Feelings and Americana in Zach Bryan’s Zach Bryan

I’m a recent convert to country music. At one point, I might have given the usual line that I listen to “anything but country” — now, if you see me driving around campus with my windows down, you’ll probably hear me blasting my hours-long “country era” playlist. This week, the country album of choice has been Zach Bryan’s new self-titled album, a raw 54 minutes of poetry, folk and Americana. 

On August 25, Bryan released his fourth full-length album since his debut DeAnn (2019). In the last four years, Bryan has amassed over 16 million monthly listeners on Spotify and sold out shows nationwide. Yet, despite his quickly-earned success, Zach Bryan does not pose as anything other than Zach Bryan.

JONES | Everything Except Country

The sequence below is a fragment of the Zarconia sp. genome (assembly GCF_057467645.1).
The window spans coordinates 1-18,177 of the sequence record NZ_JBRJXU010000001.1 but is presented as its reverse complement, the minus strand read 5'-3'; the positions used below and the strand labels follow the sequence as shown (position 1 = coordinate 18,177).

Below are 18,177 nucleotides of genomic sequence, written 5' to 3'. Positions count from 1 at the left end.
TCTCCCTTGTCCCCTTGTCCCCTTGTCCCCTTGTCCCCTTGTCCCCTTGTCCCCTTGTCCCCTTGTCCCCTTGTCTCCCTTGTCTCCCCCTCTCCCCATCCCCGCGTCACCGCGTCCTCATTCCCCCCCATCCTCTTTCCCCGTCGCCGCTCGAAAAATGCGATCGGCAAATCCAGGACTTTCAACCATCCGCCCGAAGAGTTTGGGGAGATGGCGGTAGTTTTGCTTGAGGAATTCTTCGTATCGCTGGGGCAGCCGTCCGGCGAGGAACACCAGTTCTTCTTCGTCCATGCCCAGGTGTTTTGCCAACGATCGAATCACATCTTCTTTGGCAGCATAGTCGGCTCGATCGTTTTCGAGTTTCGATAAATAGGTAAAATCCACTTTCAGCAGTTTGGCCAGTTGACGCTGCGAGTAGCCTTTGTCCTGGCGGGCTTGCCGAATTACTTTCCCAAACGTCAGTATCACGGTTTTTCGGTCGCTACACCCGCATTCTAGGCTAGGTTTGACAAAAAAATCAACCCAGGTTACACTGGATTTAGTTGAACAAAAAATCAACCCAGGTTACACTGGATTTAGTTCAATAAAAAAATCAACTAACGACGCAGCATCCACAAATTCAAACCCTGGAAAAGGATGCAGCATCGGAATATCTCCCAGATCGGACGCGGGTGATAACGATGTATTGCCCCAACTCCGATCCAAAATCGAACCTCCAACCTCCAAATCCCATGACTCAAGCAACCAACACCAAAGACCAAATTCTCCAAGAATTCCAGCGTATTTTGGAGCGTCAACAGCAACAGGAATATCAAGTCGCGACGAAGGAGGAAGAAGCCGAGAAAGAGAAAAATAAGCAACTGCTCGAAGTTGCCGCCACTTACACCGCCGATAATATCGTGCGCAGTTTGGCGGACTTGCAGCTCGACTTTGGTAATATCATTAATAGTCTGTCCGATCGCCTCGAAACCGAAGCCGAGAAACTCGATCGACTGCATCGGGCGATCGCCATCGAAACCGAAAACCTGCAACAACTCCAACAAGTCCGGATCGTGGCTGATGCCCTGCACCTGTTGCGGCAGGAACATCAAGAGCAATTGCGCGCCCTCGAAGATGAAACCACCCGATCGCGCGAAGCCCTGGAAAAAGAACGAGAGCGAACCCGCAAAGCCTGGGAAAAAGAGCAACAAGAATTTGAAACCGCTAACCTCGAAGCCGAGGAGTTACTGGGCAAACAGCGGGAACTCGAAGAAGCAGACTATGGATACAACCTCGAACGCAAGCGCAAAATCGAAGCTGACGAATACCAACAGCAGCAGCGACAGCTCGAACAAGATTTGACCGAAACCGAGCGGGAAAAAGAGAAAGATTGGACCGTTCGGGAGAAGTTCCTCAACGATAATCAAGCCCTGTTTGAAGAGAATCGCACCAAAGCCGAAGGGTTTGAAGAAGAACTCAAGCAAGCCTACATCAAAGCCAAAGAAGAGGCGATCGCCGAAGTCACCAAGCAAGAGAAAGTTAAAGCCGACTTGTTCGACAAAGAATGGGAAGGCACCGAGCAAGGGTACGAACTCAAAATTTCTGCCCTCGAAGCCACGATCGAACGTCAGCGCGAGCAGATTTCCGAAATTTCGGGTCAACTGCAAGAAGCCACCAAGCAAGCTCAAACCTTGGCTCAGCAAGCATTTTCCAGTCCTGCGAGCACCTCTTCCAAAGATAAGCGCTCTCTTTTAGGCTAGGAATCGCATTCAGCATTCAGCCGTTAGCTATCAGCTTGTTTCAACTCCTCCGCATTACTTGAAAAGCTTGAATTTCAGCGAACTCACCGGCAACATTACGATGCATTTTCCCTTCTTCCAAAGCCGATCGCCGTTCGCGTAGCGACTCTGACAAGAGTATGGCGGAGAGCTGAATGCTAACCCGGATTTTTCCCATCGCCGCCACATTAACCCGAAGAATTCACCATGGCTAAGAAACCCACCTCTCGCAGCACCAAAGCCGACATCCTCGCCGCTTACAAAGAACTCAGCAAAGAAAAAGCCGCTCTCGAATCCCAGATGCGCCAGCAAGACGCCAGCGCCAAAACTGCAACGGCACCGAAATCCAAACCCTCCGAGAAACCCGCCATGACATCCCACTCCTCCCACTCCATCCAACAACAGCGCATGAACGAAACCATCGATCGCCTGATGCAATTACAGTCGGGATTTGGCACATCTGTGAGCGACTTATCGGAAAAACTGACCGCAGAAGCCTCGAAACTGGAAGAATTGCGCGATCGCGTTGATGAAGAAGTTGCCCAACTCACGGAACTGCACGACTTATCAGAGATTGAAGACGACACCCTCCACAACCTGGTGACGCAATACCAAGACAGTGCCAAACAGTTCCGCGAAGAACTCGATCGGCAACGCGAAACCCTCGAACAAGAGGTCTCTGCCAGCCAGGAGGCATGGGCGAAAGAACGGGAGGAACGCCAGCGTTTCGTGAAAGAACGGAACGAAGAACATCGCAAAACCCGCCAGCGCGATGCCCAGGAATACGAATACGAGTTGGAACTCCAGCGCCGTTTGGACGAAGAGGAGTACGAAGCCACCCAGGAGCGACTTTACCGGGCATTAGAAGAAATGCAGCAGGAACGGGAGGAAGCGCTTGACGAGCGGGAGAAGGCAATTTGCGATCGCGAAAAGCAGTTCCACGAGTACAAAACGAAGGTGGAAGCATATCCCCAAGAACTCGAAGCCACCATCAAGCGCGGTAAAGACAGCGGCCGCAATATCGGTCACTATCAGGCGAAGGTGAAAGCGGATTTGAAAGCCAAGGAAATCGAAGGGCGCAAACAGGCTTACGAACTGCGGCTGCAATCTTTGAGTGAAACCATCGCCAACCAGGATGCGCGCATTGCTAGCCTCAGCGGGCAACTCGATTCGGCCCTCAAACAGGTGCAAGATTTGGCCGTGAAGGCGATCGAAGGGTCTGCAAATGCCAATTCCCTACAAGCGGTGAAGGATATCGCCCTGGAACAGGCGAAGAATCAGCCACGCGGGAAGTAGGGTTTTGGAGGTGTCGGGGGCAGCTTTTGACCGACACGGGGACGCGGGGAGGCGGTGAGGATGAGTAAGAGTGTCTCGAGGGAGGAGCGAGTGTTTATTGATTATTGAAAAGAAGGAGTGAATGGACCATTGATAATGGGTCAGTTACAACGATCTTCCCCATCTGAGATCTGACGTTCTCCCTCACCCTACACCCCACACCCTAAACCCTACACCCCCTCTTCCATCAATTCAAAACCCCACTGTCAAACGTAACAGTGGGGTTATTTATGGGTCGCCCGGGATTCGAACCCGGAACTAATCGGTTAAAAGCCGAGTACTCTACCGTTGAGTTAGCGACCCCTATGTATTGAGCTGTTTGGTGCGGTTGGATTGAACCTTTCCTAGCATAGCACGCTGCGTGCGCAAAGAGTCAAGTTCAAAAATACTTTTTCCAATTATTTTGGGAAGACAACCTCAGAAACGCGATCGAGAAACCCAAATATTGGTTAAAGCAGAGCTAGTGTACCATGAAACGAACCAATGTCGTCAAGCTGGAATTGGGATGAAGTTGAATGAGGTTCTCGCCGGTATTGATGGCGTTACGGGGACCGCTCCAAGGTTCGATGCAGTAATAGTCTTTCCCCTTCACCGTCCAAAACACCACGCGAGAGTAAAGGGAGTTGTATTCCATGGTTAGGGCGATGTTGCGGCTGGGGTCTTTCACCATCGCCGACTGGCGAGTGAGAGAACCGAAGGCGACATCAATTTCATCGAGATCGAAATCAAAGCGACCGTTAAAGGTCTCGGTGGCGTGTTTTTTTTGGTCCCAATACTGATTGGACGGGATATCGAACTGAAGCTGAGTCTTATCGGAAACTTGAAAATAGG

I remember this being a very fashionable response to “What kind of music do you like?” back in junior high California. Country wasn’t a cool thing to like: too safe and too corny, too all-American for an age when kids are excited by anything that claims to challenge authority, like the aggressive punk and rap to which my friends and I gravitated. “Everything except country,” besides being a non-answer, really only addresses the genre of music that is currently played on “country” radio. These songs are far in sound, style, and substance from the music that formed in the American South as an amalgam of blues and folk. There is really nothing on country radio today that is simply country.